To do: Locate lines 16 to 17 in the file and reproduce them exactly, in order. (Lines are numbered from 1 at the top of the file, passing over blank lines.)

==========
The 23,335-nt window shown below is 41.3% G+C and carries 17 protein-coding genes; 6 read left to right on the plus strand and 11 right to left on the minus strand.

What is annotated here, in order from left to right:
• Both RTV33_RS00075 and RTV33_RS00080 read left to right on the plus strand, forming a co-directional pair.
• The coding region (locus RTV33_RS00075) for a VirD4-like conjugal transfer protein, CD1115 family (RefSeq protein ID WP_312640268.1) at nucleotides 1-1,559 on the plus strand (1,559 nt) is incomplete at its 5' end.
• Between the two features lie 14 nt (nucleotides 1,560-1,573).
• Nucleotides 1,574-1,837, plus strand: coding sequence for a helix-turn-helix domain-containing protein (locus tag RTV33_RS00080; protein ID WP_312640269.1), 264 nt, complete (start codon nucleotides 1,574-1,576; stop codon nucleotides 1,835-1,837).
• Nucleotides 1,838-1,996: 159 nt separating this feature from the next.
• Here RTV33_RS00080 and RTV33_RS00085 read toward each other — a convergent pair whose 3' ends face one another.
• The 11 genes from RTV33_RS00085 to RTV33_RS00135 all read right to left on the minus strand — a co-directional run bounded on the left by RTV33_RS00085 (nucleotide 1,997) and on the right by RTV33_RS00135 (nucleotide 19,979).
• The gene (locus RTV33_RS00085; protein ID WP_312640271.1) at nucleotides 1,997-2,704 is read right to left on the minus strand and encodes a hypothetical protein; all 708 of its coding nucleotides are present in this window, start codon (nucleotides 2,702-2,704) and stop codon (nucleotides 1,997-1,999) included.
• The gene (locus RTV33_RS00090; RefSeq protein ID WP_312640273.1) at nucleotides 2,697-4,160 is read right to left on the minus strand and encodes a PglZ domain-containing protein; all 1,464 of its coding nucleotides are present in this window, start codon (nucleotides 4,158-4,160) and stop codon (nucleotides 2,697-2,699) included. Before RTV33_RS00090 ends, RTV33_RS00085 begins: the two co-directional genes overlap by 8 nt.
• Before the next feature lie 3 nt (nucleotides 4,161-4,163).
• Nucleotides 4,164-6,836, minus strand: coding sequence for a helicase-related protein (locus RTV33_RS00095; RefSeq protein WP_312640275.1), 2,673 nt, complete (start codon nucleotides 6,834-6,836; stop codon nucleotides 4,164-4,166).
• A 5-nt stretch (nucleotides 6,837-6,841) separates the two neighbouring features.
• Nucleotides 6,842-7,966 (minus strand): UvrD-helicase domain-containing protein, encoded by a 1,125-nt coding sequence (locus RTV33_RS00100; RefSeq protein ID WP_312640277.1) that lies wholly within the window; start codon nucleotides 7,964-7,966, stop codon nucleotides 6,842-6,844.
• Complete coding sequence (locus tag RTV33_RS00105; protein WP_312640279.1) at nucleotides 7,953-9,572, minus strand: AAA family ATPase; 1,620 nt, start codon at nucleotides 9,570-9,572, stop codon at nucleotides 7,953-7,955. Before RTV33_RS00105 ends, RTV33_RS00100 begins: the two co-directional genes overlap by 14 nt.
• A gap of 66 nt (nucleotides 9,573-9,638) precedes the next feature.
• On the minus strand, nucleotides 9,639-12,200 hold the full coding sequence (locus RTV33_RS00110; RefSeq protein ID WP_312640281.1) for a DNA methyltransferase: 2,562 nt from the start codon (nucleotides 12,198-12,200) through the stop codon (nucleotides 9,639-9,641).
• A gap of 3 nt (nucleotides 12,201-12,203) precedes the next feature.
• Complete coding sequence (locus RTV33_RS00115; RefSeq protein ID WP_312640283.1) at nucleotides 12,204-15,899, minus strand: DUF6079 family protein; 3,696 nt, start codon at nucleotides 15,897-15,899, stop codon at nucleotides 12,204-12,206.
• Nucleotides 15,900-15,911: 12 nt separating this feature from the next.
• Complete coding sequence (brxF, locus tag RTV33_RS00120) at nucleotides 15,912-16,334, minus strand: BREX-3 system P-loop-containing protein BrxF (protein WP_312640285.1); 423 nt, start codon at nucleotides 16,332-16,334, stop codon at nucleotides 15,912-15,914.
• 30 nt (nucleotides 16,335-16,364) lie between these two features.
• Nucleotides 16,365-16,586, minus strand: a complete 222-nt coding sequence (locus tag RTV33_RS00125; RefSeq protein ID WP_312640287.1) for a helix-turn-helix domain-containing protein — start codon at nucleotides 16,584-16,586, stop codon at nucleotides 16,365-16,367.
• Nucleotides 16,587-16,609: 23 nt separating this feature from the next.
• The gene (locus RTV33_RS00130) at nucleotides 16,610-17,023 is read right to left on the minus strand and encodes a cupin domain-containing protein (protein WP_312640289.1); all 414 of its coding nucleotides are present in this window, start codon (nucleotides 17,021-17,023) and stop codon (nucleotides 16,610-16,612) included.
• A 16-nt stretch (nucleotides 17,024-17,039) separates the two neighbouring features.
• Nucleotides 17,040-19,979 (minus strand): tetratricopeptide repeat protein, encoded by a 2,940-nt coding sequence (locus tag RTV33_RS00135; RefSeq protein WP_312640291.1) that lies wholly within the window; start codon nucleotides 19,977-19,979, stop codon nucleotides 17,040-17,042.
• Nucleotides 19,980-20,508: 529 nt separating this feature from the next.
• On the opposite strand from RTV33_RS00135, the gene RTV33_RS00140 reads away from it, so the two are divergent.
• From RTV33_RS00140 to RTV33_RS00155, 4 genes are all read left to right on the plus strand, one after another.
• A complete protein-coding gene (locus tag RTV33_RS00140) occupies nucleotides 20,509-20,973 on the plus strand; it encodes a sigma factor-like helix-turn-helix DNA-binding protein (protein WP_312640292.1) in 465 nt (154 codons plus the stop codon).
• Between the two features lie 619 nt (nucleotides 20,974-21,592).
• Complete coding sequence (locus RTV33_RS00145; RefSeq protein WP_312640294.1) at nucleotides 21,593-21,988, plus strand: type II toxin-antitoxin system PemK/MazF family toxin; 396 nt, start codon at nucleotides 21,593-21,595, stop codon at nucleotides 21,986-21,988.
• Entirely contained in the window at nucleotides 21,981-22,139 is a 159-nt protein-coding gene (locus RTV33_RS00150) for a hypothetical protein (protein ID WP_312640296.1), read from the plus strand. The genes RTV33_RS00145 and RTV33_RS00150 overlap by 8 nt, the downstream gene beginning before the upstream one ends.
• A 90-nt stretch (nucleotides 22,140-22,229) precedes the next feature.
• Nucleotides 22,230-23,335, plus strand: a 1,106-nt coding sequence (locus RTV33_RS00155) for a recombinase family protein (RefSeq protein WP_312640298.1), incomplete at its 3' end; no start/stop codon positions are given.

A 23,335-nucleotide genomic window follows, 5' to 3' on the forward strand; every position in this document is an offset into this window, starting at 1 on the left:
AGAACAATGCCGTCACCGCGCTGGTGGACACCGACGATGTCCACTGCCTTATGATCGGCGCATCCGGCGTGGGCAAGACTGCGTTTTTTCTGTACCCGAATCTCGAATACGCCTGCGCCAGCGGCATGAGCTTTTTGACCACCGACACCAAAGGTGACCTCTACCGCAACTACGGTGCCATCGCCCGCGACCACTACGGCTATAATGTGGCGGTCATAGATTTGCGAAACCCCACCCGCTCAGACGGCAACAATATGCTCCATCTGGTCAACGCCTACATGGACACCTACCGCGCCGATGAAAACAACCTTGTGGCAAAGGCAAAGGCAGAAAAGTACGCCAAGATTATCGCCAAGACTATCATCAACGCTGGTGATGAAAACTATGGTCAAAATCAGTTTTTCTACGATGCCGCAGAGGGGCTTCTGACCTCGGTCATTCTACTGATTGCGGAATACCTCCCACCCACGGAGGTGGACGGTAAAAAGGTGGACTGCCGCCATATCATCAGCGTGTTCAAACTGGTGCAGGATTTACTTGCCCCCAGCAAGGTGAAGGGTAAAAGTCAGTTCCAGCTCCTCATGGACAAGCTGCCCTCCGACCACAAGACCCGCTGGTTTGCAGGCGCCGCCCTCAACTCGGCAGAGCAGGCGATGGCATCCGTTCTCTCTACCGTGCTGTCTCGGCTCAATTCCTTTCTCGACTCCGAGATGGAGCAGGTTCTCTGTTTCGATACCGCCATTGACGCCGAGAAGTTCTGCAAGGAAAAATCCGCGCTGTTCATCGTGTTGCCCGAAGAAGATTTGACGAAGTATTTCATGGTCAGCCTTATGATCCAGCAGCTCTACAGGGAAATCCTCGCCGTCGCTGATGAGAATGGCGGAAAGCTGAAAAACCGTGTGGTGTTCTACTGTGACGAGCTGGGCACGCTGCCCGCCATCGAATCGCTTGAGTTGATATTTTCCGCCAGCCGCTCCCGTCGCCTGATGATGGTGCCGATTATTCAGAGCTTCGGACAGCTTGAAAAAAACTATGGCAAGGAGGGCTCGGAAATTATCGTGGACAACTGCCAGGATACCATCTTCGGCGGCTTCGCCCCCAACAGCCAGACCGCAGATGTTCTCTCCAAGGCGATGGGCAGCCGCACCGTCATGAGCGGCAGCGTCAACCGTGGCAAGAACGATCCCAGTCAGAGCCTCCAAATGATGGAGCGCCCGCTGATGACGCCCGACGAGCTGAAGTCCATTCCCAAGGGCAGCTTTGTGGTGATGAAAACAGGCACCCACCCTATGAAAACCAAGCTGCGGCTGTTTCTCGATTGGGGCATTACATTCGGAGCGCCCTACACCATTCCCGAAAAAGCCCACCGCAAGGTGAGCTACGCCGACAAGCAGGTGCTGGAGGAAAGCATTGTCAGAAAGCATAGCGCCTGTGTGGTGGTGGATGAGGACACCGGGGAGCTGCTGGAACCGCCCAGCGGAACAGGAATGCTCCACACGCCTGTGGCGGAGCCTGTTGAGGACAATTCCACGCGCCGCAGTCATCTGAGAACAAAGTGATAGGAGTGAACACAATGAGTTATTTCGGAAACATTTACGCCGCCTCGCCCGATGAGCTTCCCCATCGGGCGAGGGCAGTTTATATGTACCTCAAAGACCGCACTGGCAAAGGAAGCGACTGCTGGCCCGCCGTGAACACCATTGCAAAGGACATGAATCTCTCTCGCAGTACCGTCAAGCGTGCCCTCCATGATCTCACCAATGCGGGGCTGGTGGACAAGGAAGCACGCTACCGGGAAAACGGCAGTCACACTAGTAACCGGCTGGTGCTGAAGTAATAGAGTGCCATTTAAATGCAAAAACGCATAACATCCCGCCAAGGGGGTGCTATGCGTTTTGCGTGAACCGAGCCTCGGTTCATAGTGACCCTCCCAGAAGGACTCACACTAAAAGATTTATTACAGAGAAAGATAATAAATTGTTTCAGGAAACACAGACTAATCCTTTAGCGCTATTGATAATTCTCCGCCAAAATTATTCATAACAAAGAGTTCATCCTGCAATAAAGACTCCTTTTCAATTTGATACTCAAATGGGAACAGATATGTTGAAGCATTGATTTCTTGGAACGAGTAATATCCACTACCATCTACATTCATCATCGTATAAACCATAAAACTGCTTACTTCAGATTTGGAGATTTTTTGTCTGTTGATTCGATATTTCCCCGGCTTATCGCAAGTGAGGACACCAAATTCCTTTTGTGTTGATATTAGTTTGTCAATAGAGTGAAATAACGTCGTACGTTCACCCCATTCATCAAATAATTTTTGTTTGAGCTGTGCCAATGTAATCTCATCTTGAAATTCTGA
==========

• Complete coding sequence (locus tag RTV33_RS00105; protein WP_312640279.1) at nucleotides 7,953-9,572, minus strand: AAA family ATPase; 1,620 nt, start codon at nucleotides 9,570-9,572, stop codon at nucleotides 7,953-7,955. Before RTV33_RS00105 ends, RTV33_RS00100 begins: the two co-directional genes overlap by 14 nt.
• A gap of 66 nt (nucleotides 9,573-9,638) precedes the next feature.